Margaret Breare, from Rosanna Library, is offering support to people wanting to access digital content. Contact Margaret by email (MBreare@yprl.vic.gov.au).
[Editor’s note: I’ve just noticed that the library makes electronic copies of all of the Age newspapers for the last 15 years available for free and this includes today’s paper.]
Project Gutenberg is a library of over 60,000 free eBooks that you can download.
State Library Victoria
Membership of State Library Victoria is free but takes around 7 days to obtain (because they have to check that you really do live in Victoria). Once obtained, it gives you access to all sorts of goodies, including:
- Around 20,000 eBooks.
- Explore their digitised collections, including photographs, personal manuscripts & diaries, maps, old magazines & journals, newspapers and comics.
- Watch talks that have been hosted at the library over the years.
- Explore their online galleries of their exhibitions, past and present.
- Ask a librarian any question.
Local book swaps
Did you know that there are many little free libraries / book swaps around the area including right out the front of the historical society, next to the Old Eltham Courthouse. There is a relatively large one in the Greensborough Shopping Centre, in the 55+ meeting area (level 2, near JacquiE, around the corner from the Reject shop).
There is also a website called Street Library, where you can set up one of your own or visit one of the others in our area. It lists:
- 129-163 Main Hurstbridge Road, Diamond Creek.
- 901 Main Road, Hurstbridge.
- Kangaroo Ground/St Andrews Road, Panton Hill.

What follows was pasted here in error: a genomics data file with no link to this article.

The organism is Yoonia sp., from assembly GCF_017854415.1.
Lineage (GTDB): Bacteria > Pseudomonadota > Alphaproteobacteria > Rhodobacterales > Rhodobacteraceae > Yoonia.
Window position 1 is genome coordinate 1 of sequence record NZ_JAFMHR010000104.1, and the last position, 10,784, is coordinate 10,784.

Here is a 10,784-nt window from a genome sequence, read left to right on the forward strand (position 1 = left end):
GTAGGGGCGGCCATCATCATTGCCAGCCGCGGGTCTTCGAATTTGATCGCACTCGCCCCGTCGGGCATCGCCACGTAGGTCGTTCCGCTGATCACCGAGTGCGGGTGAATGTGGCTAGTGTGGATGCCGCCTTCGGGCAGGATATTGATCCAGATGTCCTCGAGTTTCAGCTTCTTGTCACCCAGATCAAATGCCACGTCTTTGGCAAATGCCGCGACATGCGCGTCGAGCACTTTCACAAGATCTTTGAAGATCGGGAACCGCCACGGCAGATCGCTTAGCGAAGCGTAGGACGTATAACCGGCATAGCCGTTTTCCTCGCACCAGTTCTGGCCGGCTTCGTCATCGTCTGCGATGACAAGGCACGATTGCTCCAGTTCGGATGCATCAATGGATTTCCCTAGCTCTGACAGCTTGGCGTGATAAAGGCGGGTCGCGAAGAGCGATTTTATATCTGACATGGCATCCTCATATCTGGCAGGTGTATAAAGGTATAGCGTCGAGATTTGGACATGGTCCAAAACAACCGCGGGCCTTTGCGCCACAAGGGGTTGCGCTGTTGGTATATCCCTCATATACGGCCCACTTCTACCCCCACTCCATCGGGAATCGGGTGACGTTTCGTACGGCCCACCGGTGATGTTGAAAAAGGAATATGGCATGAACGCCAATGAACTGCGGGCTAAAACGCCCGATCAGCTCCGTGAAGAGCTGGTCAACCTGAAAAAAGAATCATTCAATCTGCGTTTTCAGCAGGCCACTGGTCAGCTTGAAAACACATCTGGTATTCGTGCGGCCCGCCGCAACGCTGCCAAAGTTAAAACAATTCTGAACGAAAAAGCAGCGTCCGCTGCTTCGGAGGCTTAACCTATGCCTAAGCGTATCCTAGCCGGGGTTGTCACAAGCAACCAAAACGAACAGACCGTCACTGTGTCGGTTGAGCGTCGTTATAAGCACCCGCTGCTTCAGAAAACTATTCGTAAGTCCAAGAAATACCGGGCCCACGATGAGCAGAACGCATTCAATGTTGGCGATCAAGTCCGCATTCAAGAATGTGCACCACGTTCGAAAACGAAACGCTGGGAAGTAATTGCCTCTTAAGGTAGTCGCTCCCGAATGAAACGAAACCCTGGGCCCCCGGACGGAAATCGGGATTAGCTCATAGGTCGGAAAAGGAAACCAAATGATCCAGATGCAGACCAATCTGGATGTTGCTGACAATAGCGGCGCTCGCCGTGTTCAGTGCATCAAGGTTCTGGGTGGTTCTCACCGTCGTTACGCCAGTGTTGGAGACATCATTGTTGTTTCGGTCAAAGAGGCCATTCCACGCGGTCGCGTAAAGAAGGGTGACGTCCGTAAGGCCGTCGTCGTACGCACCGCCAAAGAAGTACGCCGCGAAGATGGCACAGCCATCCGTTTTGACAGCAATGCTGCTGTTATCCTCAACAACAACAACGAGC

- 3 Deblonay Crescent, Greensborough.
- 11 Louis Street, Greensborough.
- The Living Energy Library, 83-87 Main Street, Greensborough.
- Greenhill Road, Greensborough.
- 18 Coventry Street, Montmorency.
- 275 Gordons Road, South Morang.
Another website called Little Free Library lists:
- Rivers of Yarrambat, 28 Kurrak Road, Yarrambat
- 115 Eminence Boulevard, Doreen
The Melbourne Recital Centre
The Melbourne Symphony Orchestra
ABC’s arts online guide
The ABC has produced an arts online guide.
Every Wednesday night, Victorian Opera will be releasing short, never-before-seen videos from their archives, as well as some new content. Read their program and watch some of their videos.
Opera Australia has begun to stream operas online.
The Sydney Opera House
The Sydney Opera House site has various video clips, articles and podcasts.
London’s National Theatre
London’s National Theatre is streaming a free play every Thursday night. These plays will be available on their Youtube channel.
Shakespeare’s Globe, London
Shakespeare’s Globe, London has made its 2018 version of Hamlet available for viewing.
The Metropolitan Opera
The Metropolitan Opera (aka the Met) is offering free, daily operas on its website. Each opera is freely available for a period of precisely 23 hours, after which it requires payment. Given the time difference between here and New York (they are 15 hours behind us), it is a bit tricky to work out which of the operas is free at any point in time. Here’s my rule of thumb: it is usually the one with yesterday’s date. But you can always get to the current, free one here.
If you want other opera companies, read this article.
The Guardian has published an article with links to various classical music and operas that you can stream at home.